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dc.contributor.advisorAchen, Christopheren_US
dc.contributor.authorHur, Aramen_US
dc.contributor.otherPolitics Departmenten_US
dc.description.abstractWhy do citizens choose to comply with the state? Democracies rely on a great deal of voluntary compliance to govern effectively. Voting is voluntary in most democracies, and even for state demands with legal penalties such as taxes or conscription, the impossibility of universal monitoring means that states count on most citizens to comply on their own. Thus, widespread citizen willingness to engage in state affairs has long been recognized as a hallmark of well-functioning democracies. While existing answers focus almost exclusively on the payoffs of compliance, this dissertation introduces a different framework based on the ethical power of communities. Special communities such as the nation often instill a sense of responsibility to contribute to their welfare – a communal duty. When the state is seen as representing one’s nation, this communal duty provides an ethical reason to comply with the political needs of the state. I develop the communal model through a comparative analysis of three forms of democratic compliance – voting, paying taxes, and serving in the military – in two East Asian democracies. South Korea and Taiwan make a unique pairing because historical contentions predating democracy resulted in contrasting relationships between the nation and state. I substantiate the micro-foundations of the model using existing and original public opinion surveys, a pair of survey and field experiments, and narrative citizen interviews. To externally validate the findings outside of East Asia, a region where cultural values of collective responsibility are particularly salient, I extend the communal model to a compliance puzzle on the other side of the world in unified Germany. Finally, I conclude with a broad cross-national test across more than a dozen advanced democracies. The dissertation turns on its head the common assumption that sticky communal attachments hinder democratic governance by showing an unexpected way in which they contribute to democracies. In many cases, nations – and the ethical commitments they instill – are a significant part of what sustains the sense of citizen duty that all democracies need.en_US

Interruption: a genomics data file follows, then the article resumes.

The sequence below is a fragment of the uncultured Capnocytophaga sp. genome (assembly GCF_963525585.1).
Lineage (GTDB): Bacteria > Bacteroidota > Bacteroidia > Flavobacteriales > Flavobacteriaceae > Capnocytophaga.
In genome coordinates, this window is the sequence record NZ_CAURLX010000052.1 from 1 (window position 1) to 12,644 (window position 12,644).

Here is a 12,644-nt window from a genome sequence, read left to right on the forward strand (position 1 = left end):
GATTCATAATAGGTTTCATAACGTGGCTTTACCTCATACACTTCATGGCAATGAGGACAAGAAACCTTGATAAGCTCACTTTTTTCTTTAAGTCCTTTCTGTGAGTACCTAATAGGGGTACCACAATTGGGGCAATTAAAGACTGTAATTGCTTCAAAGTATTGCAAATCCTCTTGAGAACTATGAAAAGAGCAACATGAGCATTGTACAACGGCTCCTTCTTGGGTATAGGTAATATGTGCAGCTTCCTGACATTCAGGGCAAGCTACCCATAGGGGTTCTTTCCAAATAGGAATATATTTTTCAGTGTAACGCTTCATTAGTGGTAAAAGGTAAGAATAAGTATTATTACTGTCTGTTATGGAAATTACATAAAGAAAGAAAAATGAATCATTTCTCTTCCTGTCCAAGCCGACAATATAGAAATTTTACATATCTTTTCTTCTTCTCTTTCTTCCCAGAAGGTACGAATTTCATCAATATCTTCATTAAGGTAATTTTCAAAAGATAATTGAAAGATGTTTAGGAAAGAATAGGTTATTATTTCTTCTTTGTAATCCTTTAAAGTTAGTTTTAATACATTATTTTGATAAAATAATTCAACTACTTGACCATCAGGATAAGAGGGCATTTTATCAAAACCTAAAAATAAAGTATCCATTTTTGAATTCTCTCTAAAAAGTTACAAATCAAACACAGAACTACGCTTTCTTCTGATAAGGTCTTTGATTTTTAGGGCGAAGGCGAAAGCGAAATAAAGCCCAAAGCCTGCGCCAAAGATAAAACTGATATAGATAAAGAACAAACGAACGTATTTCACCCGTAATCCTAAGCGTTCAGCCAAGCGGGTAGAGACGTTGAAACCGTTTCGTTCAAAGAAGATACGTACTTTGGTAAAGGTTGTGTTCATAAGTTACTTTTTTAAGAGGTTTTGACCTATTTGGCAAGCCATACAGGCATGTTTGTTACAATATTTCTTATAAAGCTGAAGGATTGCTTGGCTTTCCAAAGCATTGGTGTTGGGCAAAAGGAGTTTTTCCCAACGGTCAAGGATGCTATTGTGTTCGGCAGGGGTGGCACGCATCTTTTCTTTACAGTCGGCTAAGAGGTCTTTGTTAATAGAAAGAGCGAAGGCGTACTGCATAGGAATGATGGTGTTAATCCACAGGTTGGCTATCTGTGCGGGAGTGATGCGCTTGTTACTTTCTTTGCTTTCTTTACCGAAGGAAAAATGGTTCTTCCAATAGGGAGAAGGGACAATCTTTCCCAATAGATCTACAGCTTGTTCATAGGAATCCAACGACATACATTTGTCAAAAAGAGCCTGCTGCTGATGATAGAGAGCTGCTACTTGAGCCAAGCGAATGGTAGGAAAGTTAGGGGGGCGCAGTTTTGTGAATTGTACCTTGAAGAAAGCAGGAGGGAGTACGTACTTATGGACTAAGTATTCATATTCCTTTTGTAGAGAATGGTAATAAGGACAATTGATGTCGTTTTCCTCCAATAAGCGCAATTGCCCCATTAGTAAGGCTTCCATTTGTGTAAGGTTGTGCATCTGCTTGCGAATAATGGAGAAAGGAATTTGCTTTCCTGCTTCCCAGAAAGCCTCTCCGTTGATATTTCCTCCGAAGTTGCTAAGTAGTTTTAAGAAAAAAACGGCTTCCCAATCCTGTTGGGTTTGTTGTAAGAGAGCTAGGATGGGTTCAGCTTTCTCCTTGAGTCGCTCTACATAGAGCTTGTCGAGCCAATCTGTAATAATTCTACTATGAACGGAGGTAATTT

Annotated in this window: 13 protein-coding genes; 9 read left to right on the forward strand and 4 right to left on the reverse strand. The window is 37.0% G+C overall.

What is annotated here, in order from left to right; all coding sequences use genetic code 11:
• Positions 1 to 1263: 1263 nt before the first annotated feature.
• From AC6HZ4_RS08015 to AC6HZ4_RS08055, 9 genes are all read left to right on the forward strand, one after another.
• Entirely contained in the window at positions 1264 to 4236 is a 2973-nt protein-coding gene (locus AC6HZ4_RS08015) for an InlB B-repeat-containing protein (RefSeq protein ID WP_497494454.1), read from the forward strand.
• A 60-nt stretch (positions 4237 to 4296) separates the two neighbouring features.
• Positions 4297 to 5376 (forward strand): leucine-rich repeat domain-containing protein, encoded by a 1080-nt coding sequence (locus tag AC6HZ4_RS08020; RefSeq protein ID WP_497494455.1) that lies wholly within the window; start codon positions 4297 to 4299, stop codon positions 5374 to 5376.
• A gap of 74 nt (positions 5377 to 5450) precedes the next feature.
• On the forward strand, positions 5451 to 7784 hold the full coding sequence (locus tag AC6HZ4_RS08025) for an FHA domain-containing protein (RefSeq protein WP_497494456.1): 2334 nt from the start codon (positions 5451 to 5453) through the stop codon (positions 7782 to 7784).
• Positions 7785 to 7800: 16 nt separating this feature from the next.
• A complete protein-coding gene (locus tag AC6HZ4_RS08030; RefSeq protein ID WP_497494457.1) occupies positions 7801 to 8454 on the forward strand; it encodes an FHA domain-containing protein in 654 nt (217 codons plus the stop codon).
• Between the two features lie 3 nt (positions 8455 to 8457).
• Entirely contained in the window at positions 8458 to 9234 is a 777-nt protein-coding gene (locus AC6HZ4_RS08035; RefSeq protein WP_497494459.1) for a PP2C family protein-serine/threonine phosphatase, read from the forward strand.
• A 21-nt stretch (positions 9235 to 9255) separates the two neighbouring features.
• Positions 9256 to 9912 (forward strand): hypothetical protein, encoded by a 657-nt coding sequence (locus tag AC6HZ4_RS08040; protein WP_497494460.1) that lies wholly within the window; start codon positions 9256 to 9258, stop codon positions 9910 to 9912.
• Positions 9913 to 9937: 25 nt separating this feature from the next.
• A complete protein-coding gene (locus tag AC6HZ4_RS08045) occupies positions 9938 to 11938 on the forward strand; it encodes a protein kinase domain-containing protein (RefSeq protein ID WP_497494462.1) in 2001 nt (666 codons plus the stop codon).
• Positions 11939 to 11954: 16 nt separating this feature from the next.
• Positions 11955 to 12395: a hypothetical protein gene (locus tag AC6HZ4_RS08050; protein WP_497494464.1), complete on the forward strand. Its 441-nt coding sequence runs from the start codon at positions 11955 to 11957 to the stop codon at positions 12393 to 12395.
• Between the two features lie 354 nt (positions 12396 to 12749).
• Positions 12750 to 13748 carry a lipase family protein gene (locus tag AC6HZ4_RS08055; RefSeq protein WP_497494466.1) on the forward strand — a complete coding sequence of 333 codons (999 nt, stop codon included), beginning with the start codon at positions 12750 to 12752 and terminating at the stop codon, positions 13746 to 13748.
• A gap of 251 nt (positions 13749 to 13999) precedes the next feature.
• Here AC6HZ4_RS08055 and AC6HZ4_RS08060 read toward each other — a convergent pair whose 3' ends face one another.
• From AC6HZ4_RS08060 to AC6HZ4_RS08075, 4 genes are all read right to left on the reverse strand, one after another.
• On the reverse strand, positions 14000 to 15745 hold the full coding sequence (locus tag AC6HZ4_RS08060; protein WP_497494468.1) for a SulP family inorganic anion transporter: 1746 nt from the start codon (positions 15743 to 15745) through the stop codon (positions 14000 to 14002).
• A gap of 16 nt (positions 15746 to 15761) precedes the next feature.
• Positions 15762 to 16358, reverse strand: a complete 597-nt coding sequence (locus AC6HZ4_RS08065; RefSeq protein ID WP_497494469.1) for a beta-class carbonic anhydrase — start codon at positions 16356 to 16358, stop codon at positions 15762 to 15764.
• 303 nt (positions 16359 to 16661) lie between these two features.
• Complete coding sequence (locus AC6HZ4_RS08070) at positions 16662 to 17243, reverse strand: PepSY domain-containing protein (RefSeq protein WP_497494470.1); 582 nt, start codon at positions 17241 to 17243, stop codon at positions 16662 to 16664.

dc.publisherPrinceton, NJ : Princeton Universityen_US
dc.relation.isformatofThe Mudd Manuscript Library retains one bound copy of each dissertation. Search for these copies in the library's main catalog:
dc.subject.classificationPolitical scienceen_US
dc.titleMaking Good Citizens: Nationalism and Duty to the Stateen_US
dc.typeAcademic dissertations (Ph.D.)en_US
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